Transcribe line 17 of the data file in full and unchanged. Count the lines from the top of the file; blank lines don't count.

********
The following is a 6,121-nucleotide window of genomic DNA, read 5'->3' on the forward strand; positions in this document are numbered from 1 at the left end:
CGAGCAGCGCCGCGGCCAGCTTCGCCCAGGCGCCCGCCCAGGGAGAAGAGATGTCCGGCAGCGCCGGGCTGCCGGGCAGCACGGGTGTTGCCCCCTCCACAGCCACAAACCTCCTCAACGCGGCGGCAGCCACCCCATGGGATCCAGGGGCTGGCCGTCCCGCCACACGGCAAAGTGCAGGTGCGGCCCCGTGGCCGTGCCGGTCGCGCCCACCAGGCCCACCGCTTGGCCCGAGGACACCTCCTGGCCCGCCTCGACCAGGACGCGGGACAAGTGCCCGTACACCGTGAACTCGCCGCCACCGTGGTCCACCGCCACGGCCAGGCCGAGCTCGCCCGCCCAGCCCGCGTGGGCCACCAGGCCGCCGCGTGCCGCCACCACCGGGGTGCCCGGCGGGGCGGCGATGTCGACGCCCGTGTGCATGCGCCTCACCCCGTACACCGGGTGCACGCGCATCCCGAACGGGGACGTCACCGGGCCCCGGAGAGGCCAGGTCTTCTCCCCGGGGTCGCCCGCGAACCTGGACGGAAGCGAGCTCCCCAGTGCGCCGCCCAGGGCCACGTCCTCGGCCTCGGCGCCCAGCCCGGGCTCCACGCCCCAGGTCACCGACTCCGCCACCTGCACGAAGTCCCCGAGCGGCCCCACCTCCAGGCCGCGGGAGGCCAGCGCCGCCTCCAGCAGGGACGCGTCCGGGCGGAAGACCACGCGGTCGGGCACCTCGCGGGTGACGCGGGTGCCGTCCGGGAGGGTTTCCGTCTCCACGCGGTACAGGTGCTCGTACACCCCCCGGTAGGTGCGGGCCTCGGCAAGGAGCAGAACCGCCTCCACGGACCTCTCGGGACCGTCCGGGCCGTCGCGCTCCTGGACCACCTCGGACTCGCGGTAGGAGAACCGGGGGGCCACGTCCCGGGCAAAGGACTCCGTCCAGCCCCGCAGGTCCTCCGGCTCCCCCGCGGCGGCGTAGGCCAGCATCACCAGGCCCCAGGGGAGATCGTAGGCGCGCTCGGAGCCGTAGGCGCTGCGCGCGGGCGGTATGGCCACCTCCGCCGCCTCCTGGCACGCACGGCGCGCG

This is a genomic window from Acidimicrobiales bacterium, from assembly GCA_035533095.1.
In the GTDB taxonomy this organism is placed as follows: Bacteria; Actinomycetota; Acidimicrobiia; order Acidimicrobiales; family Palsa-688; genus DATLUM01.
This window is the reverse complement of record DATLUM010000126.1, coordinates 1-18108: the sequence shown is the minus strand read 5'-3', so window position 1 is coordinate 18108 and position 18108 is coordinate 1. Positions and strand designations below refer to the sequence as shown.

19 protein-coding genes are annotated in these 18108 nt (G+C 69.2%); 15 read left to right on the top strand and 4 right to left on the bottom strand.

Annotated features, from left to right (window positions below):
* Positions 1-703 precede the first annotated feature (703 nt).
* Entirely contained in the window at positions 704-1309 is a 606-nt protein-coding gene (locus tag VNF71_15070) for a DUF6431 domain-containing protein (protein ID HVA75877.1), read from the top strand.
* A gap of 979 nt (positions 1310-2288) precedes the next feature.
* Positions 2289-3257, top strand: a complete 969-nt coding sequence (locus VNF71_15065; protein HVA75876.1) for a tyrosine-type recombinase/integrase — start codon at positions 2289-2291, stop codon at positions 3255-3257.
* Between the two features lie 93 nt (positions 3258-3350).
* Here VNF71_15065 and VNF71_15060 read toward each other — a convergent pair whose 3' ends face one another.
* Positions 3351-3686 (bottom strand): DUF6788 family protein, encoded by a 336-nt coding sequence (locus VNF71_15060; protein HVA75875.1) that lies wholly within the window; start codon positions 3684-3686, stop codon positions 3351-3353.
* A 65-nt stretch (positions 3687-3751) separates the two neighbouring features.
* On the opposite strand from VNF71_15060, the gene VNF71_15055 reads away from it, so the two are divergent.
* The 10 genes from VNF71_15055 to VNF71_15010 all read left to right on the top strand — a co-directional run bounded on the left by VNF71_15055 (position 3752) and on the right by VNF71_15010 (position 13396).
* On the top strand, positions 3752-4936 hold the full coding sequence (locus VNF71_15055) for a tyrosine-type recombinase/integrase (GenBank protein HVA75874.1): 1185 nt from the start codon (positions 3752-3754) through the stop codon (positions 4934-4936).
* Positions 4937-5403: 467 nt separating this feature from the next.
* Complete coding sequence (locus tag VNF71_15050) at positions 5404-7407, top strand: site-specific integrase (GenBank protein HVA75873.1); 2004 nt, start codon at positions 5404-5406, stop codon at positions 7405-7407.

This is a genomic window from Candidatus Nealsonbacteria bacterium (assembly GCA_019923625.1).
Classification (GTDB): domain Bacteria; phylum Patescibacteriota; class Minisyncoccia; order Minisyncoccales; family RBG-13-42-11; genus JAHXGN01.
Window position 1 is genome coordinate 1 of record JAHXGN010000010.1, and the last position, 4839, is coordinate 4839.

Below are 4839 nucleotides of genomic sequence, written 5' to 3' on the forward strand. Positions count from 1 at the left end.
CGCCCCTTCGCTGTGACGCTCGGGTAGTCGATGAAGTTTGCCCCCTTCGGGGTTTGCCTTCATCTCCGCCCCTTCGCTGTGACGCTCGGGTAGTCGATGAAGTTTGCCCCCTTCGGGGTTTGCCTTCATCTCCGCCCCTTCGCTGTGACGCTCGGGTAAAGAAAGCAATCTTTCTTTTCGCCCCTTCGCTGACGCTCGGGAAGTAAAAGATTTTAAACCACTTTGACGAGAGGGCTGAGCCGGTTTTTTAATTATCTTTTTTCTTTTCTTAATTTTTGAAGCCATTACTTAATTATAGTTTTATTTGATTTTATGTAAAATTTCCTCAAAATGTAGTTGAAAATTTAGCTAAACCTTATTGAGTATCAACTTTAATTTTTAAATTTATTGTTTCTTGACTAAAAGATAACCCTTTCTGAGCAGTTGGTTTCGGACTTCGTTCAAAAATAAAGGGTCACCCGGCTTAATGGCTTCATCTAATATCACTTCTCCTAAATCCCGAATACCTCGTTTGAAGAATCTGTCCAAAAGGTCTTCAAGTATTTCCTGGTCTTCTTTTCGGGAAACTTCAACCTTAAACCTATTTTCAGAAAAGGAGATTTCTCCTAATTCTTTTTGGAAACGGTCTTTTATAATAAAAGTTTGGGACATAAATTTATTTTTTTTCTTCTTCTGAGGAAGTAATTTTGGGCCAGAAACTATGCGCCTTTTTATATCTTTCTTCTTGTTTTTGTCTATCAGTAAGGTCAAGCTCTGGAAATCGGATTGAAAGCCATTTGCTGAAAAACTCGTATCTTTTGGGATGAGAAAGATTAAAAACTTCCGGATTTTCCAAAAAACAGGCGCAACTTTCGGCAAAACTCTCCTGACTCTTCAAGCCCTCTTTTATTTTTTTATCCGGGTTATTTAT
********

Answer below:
* The 10 genes from VNF71_15055 to VNF71_15010 all read left to right on the top strand — a co-directional run bounded on the left by VNF71_15055 (position 3752) and on the right by VNF71_15010 (position 13396).